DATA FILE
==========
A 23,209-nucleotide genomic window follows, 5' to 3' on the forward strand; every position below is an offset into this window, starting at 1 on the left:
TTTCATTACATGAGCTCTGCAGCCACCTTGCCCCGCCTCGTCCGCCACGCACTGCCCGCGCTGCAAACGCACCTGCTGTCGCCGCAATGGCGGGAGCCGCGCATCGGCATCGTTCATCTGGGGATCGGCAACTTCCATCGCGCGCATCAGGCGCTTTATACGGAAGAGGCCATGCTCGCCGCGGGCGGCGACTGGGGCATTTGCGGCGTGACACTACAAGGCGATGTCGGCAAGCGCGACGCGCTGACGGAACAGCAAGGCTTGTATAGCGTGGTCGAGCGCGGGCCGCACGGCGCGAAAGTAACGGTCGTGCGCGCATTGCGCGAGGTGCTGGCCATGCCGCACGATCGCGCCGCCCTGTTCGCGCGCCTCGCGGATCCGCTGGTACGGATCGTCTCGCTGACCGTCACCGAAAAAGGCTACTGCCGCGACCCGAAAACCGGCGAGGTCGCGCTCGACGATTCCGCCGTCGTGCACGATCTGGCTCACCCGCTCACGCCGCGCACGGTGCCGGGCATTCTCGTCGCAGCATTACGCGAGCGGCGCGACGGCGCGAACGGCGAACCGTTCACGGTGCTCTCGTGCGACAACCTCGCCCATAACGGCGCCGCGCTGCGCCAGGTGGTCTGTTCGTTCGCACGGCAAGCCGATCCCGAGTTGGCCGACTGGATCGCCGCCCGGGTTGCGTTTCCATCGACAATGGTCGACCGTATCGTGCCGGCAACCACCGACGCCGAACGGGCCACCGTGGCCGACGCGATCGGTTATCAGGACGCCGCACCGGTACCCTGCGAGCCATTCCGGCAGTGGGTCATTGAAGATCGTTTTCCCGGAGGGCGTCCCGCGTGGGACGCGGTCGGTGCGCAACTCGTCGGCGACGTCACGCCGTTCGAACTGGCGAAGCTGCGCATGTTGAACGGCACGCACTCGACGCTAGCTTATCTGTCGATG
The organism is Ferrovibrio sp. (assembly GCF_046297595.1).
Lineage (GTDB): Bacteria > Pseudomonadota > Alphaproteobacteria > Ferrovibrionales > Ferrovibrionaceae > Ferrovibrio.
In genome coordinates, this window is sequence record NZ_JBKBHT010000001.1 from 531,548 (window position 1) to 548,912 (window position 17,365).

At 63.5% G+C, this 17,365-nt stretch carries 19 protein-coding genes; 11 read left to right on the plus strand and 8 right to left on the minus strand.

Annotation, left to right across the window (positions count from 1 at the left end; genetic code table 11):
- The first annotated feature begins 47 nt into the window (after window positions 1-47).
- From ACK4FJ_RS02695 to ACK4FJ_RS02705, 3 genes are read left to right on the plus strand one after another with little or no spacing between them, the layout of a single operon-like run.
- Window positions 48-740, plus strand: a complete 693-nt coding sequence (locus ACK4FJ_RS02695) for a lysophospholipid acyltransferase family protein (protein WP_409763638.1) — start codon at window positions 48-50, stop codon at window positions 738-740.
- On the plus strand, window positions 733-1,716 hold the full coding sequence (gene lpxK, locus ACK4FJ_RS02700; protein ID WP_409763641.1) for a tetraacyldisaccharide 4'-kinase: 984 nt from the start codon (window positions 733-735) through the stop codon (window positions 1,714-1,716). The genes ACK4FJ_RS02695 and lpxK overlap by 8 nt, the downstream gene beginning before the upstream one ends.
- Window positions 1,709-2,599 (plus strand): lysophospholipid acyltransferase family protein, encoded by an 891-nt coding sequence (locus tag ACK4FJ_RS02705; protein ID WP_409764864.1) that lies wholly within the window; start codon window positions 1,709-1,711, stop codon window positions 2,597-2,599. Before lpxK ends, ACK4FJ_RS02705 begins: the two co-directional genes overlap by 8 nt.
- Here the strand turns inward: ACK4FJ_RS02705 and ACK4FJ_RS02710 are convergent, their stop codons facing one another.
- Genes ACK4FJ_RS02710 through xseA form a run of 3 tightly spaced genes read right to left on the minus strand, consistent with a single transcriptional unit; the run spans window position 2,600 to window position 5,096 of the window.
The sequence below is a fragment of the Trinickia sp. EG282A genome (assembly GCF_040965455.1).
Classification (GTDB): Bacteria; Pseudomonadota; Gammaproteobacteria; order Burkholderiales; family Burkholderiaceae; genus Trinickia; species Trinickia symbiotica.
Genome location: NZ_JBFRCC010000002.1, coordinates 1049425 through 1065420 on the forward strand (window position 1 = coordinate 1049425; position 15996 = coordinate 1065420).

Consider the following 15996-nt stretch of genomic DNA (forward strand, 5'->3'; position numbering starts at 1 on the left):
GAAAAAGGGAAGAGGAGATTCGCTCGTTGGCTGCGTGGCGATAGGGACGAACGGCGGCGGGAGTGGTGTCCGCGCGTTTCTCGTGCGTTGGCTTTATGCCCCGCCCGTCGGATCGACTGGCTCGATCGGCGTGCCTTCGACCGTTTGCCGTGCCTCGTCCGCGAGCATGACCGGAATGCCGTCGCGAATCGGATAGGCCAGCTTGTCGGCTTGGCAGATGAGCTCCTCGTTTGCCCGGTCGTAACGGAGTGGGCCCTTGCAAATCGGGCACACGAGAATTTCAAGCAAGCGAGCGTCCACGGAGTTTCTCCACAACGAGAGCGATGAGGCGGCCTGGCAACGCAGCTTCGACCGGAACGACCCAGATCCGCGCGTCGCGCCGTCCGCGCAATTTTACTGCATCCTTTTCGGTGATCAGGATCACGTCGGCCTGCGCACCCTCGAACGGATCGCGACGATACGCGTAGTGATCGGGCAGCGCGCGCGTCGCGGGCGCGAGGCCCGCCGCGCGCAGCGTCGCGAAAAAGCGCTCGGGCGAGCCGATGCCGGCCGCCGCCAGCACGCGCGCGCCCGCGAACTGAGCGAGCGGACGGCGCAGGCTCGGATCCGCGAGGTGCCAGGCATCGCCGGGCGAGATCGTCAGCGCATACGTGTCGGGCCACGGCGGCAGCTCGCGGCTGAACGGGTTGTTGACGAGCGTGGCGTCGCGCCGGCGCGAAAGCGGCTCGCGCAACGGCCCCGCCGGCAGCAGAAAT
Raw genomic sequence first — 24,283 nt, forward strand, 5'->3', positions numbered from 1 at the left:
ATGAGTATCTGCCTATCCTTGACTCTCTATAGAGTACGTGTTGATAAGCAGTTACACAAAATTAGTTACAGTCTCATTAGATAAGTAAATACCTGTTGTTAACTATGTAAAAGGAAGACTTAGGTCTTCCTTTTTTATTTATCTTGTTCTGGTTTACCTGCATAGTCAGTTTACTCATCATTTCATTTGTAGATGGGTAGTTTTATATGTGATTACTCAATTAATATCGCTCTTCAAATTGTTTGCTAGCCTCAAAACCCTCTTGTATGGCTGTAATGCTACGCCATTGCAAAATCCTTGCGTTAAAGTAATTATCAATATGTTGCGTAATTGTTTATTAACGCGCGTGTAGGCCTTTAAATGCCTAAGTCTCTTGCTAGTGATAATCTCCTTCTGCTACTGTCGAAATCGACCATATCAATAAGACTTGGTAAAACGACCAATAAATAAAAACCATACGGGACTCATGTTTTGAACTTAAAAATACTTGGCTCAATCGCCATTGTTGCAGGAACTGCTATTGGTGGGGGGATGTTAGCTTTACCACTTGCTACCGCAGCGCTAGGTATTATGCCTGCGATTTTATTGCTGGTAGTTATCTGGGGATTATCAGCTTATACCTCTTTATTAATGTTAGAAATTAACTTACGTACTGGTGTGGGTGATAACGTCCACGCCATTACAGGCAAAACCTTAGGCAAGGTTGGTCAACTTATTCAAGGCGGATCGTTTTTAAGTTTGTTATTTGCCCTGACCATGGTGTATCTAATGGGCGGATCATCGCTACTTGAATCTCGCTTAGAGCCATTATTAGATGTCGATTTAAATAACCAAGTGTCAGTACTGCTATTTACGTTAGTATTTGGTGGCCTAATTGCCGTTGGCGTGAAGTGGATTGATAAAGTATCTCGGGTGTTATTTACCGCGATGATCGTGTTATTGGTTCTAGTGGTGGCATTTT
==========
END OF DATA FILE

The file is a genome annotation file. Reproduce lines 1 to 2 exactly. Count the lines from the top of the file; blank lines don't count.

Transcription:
A 23,209-nucleotide genomic window follows, 5' to 3' on the forward strand; every position below is an offset into this window, starting at 1 on the left:
TTTCATTACATGAGCTCTGCAGCCACCTTGCCCCGCCTCGTCCGCCACGCACTGCCCGCGCTGCAAACGCACCTGCTGTCGCCGCAATGGCGGGAGCCGCGCATCGGCATCGTTCATCTGGGGATCGGCAACTTCCATCGCGCGCATCAGGCGCTTTATACGGAAGAGGCCATGCTCGCCGCGGGCGGCGACTGGGGCATTTGCGGCGTGACACTACAAGGCGATGTCGGCAAGCGCGACGCGCTGACGGAACAGCAAGGCTTGTATAGCGTGGTCGAGCGCGGGCCGCACGGCGCGAAAGTAACGGTCGTGCGCGCATTGCGCGAGGTGCTGGCCATGCCGCACGATCGCGCCGCCCTGTTCGCGCGCCTCGCGGATCCGCTGGTACGGATCGTCTCGCTGACCGTCACCGAAAAAGGCTACTGCCGCGACCCGAAAACCGGCGAGGTCGCGCTCGACGATTCCGCCGTCGTGCACGATCTGGCTCACCCGCTCACGCCGCGCACGGTGCCGGGCATTCTCGTCGCAGCATTACGCGAGCGGCGCGACGGCGCGAACGGCGAACCGTTCACGGTGCTCTCGTGCGACAACCTCGCCCATAACGGCGCCGCGCTGCGCCAGGTGGTCTGTTCGTTCGCACGGCAAGCCGATCCCGAGTTGGCCGACTGGATCGCCGCCCGGGTTGCGTTTCCATCGACAATGGTCGACCGTATCGTGCCGGCAACCACCGACGCCGAACGGGCCACCGTGGCCGACGCGATCGGTTATCAGGACGCCGCACCGGTACCCTGCGAGCCATTCCGGCAGTGGGTCATTGAAGATCGTTTTCCCGGAGGGCGTCCCGCGTGGGACGCGGTCGGTGCGCAACTCGTCGGCGACGTCACGCCGTTCGAACTGGCGAAGCTGCGCATGTTGAACGGCACGCACTCGACGCTAGCTTATCTGTCGATG